Antisemitism is rising in Ukraine following a year of attacks on the Jewish community, according to an Amnesty International report released today [Friday].
The human-rights group said neo-Nazism was “on the march” in the country after authorities failed to challenge racism, often classifying violence as “hooliganism” by “skinheads”.
The report quotes figures from the Eurasian Jewish Congress which recorded 29 violent attacks against Jewish people and their properties in 2007.
This included one incident in which the director of a Jewish girls’ school and his wife were assaulted.
In Odessa, 302 Jewish graves were damaged by the daubing of swastikas and the message “Happy Holocaust”.
A statue of Leon Pinsker, a 19th-century physician, and a memorial to victims of Nazism in the centre of the city were also vandalised.
It is estimated there are around 80,000 Jews in Ukraine, although the true number is thought to be higher.
Several attacks took place in Zhytomyr, 150km west of the capital, Kiev. Jews in the city were subjected to verbal abuse, threats and insults as they left the synagogue following evening prayers throughout July last year.
On one occasion, a group of young people attempted to attack the Chief Rabbi of Zhytomyr, Central and Western Ukraine, Shlomo Wilhelm, but were stopped by a synagogue security guard.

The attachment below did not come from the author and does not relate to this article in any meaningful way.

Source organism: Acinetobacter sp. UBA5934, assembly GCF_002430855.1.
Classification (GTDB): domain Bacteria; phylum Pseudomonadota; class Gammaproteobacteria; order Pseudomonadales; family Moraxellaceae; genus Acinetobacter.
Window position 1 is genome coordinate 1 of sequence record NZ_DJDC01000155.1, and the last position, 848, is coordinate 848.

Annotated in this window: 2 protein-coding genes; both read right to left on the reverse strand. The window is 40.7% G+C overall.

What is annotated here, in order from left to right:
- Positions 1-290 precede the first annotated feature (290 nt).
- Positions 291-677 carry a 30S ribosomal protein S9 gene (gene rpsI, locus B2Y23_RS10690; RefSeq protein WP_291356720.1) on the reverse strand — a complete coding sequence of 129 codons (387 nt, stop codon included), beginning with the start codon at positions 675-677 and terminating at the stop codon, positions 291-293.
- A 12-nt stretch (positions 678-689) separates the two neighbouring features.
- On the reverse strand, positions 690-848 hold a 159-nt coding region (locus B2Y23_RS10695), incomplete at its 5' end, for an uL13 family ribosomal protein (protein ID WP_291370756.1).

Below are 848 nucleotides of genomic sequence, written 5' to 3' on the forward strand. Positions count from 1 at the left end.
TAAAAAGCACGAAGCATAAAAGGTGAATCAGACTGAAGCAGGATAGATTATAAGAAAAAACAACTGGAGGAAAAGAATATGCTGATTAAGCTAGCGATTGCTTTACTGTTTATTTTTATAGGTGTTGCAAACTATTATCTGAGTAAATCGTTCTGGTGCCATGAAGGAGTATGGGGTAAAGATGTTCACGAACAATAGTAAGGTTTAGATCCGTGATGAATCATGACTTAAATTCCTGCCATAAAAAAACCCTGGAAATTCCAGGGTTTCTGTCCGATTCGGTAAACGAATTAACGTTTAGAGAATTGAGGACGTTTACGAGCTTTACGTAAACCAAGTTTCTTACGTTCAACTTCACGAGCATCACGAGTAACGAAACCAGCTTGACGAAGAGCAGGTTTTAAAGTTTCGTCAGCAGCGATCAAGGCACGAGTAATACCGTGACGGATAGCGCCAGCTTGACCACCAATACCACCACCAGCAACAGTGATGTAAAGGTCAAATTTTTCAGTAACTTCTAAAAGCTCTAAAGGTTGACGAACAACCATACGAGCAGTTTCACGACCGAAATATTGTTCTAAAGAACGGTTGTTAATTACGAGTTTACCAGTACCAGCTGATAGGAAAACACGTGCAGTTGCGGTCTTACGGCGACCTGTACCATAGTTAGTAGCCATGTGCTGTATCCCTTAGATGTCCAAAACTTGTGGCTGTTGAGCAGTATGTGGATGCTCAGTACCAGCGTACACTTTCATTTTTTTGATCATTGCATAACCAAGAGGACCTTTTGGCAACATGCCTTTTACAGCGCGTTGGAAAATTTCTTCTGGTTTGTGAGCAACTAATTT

Although the incidents were reported to the Ministry of Internal Affairs, no action was taken because officials deemed them not racist.
A study by the Kiev International Institute of Sociology, which questioned more than 25,000 Ukrainians, revealed that only 20 per cent of people “were willing to have a Jewish person as a close family member or friend” in 2006, as compared to 38 per cent in 1994.
Tim Hancock, Amnesty International UK campaigns director, said: “Neo-Nazism and other violent racism is definitely on the march in Ukraine and attacks against Jewish people are a very worrying aspect of this.
“Any country that can see a doubling of antisemitic views in a little over a decade has a serious problem on its hands.
“The Ukrainian authorities need to grasp this nettle urgently and they should start by setting up an inter-agency body to combat racial and religious discrimination.
“In the UK it took an outcry after Stephen Lawrence’s murder for the authorities to finally wake up to the challenge of confronting violent racism, and Ukraine effectively needs to do the same.”
The report says other minorities, including Roma gypsies and black people, are subjected to harassment, discrimination and abuse from state officials and members of the public.